For many of the medically vulnerable, disabled, and underinsured people at highest risk of developing severe COVID-19, jumping through all these hoops in rapid succession before the clock runs out is sure to prove impossible in our current fragmented system. It would make an enormous difference if we all had a well-resourced primary care physician to confer with when we developed symptoms that we might otherwise chalk up to allergies—who could administer a rapid turnaround test and provide or administer the appropriate preventive drugs, who would ensure prompt hospital evaluation if things went south, and who could later nag us into that annual booster if it becomes indicated.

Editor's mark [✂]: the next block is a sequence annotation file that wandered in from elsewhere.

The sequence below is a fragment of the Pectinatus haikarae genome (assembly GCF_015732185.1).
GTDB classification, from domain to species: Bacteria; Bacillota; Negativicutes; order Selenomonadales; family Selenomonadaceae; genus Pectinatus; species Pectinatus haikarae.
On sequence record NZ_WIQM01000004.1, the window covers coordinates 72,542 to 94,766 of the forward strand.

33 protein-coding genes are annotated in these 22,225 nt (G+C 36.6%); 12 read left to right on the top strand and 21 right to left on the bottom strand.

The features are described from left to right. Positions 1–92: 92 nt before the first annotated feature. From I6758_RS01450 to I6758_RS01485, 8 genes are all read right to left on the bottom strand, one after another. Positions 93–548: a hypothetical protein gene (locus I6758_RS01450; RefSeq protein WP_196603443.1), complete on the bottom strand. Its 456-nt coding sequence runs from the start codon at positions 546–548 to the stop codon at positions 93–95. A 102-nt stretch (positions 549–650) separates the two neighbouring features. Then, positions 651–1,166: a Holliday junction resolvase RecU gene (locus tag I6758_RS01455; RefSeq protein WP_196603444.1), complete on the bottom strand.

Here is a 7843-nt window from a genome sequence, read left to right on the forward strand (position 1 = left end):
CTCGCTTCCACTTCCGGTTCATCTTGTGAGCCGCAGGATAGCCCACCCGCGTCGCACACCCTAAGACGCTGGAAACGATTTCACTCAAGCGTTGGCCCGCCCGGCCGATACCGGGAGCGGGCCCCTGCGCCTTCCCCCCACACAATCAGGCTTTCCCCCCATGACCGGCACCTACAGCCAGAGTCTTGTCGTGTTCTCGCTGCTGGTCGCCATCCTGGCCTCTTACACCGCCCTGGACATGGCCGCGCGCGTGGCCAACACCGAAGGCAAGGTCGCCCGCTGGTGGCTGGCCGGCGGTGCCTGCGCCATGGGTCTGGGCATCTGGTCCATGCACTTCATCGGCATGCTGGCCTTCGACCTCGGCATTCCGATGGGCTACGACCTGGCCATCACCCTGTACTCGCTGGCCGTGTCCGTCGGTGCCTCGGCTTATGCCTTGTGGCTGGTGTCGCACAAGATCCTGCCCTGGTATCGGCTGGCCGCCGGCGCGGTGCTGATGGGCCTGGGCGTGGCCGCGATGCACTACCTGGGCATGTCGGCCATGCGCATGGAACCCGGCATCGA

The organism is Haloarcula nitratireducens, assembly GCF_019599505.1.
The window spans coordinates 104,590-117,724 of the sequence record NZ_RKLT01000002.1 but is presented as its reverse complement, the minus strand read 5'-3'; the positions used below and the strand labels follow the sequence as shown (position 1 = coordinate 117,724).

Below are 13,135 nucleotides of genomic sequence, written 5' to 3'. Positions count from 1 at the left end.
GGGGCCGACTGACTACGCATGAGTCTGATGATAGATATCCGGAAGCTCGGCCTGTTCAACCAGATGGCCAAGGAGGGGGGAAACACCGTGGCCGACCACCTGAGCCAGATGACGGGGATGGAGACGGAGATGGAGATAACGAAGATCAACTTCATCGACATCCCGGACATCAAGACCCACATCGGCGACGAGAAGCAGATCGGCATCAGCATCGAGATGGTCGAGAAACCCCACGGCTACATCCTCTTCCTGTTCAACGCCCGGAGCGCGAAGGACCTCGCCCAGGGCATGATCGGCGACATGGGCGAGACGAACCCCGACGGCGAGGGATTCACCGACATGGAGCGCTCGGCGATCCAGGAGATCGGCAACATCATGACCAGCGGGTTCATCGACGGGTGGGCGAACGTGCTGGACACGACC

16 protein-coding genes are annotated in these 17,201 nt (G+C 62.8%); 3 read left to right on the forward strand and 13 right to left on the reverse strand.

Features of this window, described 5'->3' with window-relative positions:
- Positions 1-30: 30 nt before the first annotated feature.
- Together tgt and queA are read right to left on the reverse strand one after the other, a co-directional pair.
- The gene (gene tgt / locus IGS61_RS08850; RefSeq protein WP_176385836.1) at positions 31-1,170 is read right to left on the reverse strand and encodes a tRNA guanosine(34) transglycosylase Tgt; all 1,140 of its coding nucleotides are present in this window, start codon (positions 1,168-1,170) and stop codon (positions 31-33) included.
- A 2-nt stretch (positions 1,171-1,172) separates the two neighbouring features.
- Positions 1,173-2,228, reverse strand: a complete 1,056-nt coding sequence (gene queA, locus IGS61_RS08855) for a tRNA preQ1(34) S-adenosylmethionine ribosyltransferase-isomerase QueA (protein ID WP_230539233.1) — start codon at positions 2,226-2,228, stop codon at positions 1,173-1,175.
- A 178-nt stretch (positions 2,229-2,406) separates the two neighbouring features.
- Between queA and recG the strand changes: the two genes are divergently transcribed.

Bolstered funding and support for a more robust primary care–based COVID-19 medical response could make a difference toward this goal even today, and it should be a priority for the Biden administration. For instance, increased funding and support for COVID-19 vaccination infrastructure and logistics in primary care practices might help in some locales. Blocking the projected expulsion of as many as 15 million people from Medicaid, as pandemic-related protections expire this year, is urgent. The full and permanent elimination of cost barriers for COVID-19-related care, partially achieved by federal legislation passed in early 2020, could also make a difference. (That legislation required insurers to cover COVID-19 testing and created a system for coverage of testing and treatment for the uninsured, but it also allowed providers to charge uninsured patients for care so long as they did not also partake in the federal system, leaving some with large bills. Meanwhile, private insurers’ voluntary waivers of co-pays and deductibles for COVID-related care are mostly a thing of the past). Other programs—like direct home delivery of antivirals, as New York City is doing—could help bridge gaps in pharmacy access.